1) In a computer, a file system (sometimes written filesystem) is the way in which files are named and where they are placed logically for storage and retrieval. The DOS, Windows, OS/2, Macintosh, and UNIX-based operating systems all have file systems in which files are placed somewhere in a hierarchical (tree) structure. A file is placed in a directory (folder in Windows) or subdirectory at the desired place in the tree structure.
File systems specify conventions for naming files. These conventions include the maximum number of characters in a name, which characters can be used, and, in some systems, how long the file name suffix can be. A file system also includes a format for specifying the path to a file through the structure of directories.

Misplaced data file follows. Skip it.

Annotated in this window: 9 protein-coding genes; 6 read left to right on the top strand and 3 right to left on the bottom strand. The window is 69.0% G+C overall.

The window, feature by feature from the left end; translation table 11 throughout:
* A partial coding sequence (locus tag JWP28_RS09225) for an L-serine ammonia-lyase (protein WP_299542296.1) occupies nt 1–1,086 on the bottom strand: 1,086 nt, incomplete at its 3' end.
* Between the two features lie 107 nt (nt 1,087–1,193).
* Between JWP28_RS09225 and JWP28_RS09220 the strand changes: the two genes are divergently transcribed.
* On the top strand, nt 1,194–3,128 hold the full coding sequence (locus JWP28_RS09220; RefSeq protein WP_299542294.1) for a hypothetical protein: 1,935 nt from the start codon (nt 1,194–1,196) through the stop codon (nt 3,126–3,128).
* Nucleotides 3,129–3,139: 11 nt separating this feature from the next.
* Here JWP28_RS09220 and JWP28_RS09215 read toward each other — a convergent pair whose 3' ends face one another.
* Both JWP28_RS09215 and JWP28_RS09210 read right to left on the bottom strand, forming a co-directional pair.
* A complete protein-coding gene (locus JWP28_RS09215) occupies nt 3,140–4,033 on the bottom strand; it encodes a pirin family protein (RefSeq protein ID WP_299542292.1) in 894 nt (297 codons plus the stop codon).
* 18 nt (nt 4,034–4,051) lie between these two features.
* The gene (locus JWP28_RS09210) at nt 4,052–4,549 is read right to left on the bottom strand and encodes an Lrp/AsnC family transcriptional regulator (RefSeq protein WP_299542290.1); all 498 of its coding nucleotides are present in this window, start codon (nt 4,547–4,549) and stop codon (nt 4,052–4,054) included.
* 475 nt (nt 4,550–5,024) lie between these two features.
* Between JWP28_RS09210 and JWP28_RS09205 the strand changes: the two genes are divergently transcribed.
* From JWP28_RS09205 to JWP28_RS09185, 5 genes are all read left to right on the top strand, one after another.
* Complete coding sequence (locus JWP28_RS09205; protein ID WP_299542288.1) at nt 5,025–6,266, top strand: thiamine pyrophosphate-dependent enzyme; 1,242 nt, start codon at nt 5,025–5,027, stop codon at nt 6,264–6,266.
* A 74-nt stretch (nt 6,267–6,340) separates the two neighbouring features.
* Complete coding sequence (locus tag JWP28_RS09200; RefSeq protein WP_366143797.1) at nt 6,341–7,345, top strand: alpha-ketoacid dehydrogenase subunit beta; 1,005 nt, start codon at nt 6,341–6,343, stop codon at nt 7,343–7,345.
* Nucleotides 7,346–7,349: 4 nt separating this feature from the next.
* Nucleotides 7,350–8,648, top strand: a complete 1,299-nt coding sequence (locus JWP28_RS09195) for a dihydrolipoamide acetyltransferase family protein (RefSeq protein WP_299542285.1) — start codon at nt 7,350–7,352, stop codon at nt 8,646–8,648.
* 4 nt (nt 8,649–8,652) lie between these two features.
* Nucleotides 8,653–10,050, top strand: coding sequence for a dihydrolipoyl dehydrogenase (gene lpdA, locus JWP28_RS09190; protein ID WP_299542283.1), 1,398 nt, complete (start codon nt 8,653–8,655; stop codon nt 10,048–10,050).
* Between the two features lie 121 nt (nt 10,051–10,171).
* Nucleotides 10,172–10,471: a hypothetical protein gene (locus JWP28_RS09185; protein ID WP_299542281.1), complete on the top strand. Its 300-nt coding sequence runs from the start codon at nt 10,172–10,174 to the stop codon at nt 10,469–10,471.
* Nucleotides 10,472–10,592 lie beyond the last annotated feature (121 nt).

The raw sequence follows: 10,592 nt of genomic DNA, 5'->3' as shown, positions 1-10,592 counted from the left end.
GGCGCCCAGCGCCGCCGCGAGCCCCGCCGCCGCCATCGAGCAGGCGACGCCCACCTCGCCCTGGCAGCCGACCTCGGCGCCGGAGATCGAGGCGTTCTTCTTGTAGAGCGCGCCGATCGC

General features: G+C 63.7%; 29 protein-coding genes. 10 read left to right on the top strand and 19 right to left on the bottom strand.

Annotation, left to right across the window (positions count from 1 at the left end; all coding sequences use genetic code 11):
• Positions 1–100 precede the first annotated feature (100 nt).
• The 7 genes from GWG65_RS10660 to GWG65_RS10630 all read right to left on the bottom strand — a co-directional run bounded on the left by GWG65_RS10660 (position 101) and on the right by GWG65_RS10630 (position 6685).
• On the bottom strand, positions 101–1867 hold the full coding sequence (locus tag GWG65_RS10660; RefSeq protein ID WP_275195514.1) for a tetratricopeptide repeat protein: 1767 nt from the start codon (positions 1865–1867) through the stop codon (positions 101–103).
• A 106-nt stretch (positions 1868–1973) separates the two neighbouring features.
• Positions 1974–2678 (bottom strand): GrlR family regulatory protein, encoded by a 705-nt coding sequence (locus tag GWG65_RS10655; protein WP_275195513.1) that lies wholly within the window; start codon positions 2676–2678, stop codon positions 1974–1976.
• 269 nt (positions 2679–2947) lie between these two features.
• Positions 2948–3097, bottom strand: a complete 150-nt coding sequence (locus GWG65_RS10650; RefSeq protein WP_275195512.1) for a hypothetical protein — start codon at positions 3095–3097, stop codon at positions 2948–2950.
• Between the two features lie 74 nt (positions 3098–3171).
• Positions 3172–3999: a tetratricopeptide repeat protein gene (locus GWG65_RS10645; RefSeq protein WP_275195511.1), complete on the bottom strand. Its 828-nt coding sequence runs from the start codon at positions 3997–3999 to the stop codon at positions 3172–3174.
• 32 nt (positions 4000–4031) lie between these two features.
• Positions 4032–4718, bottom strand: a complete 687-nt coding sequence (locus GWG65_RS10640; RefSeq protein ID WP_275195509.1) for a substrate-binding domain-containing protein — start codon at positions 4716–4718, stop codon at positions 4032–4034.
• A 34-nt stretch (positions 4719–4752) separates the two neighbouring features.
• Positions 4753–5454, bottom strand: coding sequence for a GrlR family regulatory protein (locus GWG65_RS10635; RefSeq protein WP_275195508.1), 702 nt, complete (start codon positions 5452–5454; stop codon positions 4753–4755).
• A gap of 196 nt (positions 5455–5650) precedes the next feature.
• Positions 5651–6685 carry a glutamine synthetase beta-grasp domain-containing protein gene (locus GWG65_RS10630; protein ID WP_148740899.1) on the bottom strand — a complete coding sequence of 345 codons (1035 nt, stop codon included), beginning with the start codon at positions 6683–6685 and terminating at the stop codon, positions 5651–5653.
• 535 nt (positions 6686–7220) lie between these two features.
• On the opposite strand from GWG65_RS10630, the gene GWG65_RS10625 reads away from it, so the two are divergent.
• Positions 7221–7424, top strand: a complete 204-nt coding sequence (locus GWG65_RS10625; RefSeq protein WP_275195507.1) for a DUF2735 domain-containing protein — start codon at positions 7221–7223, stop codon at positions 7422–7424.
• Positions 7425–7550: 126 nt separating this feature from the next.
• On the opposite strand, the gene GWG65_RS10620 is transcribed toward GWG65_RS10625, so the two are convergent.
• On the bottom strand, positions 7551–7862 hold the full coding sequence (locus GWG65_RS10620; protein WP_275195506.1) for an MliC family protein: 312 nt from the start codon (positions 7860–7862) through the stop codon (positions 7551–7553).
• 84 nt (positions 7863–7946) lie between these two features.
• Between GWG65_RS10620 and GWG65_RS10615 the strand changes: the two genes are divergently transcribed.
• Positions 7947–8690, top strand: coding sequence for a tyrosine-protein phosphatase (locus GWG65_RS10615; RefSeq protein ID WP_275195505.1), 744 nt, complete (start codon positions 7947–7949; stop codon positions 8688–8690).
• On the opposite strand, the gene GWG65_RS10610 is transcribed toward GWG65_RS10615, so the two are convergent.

2) Sometimes the term refers to the part of an operating system or an added-on program that supports a file system as defined in (1). Examples of such add-on file systems include the Network File System (NFS) and the Andrew file system (AFS).
3) In the specialized lingo of storage professionals, a file system is the hardware used for nonvolatile storage , the software application that controls the hardware, and the architecture of both the hardware and software.